The council is moving forward with plans to sell one of the borough's most historic buildings after a couple of setbacks.

The local authority has marketed New Summerseat House on Summerseat Lane in recent years and requires cabinet approval to sell the property.

Built in 1836 by cotton mill owner Richard Hamer, the large, detached house was given listed status in 1985 and has extensive grounds.

The site the building is on is part of the council's "accelerated land disposal programme" and has been vacant since 2016 when its former use was as a pupil learning centre.

Since its closure, the building has significantly deteriorated and the property has suffered from ongoing issues of anti-social behaviour.

The council is currently spending more than £150,000 a year on security and maintenance costs.

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The property was originally marketed in the summer of 2021, however, the preferred bidder was unable to provide satisfactory proof of funds to enable the sale to continue.

A decision was then made to remarket the site, this time with a development brief that would give bidders an indication of what uses the council would deem acceptable from a planning perspective.

A second tender exercise was carried out in summer 2022, the results of which were approved by the cabinet in November.

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But then, in May, the winning bidder informed the council that he could no longer proceed at the price he had previously offered.

As a result, a further bidding stage has been required where all original bidders had the opportunity to submit revised bids.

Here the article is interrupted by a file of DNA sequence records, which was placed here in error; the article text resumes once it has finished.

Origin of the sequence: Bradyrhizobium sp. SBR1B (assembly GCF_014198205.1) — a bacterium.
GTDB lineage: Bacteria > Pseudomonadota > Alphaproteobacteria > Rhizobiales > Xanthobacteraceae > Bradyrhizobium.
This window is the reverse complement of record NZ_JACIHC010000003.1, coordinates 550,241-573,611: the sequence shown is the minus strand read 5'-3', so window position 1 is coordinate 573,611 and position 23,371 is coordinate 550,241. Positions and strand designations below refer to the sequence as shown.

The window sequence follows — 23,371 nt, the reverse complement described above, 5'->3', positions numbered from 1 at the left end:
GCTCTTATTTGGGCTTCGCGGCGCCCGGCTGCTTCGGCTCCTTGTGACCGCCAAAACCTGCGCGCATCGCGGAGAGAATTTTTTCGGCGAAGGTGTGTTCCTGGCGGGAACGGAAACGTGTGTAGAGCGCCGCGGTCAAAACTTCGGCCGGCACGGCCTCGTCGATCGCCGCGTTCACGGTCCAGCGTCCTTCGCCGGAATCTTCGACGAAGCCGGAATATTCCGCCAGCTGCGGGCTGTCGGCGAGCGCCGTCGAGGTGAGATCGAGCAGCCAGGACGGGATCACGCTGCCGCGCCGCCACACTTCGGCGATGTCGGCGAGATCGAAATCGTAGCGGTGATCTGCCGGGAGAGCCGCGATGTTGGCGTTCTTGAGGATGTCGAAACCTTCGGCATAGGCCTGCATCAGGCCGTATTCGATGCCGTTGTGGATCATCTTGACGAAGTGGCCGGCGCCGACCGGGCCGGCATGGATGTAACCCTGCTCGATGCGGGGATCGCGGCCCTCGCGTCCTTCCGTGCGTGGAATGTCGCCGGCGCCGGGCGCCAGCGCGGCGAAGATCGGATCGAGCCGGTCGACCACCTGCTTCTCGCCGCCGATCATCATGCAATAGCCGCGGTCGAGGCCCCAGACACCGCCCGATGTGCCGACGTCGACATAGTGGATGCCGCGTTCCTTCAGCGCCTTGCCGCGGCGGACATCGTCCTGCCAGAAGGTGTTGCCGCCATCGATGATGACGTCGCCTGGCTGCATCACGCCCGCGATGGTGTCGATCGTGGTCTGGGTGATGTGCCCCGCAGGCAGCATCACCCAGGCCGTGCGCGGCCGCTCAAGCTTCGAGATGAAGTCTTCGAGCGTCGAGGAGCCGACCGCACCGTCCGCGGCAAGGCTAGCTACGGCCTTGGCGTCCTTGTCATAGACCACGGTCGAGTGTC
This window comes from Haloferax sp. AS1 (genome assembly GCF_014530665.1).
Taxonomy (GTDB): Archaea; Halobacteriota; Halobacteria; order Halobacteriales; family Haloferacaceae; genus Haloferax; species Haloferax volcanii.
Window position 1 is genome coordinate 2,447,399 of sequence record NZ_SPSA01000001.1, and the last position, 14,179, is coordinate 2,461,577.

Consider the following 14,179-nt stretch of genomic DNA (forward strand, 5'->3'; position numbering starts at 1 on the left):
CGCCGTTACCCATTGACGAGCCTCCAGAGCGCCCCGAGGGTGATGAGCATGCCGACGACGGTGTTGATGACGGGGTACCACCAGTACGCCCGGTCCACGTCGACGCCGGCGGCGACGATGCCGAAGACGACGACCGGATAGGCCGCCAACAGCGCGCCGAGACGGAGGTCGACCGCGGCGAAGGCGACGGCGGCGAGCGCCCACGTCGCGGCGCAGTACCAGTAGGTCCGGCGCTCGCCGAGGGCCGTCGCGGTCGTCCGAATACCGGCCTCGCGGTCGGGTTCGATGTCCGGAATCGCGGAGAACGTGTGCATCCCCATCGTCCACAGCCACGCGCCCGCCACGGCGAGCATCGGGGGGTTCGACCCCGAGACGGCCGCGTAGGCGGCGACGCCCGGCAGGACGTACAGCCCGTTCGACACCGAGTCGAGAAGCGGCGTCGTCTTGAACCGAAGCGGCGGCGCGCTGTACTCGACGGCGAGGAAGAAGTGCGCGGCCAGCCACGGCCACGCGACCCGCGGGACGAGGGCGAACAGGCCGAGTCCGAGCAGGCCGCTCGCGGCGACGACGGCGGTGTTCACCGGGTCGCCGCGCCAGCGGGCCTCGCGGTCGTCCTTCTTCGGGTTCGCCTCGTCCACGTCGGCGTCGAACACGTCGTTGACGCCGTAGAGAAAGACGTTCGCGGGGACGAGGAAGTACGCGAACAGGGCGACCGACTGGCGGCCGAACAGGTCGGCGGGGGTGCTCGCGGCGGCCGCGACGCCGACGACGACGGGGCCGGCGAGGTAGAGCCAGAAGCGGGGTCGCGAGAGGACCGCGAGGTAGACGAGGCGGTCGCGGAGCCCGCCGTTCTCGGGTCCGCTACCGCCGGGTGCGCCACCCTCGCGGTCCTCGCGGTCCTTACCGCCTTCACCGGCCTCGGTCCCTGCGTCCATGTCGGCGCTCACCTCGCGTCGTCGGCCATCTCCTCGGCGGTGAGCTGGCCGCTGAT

The council considered a number of options, and it has been proposed to accept the tender from the highest ranked bidder.

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This option would see the listed building renovated and brought back into use as a residential property within the next 12 months.

It is proposed that a 999-year lease is granted to the purchaser with a restriction on the use being for residential purposes only.

In a cabinet meeting on Wednesday, September 6, council leader, Cllr Eamonn O'Brien, added: "The sale of the council asset is contributing positively to the council to release and dispose of assets with a financial return back to the council allowing us to reinvest that into other vital services and priorities.

"This is a positive thing for us to endorse and support."

The recommendation to sell Summerseat House was accepted by the cabinet.  

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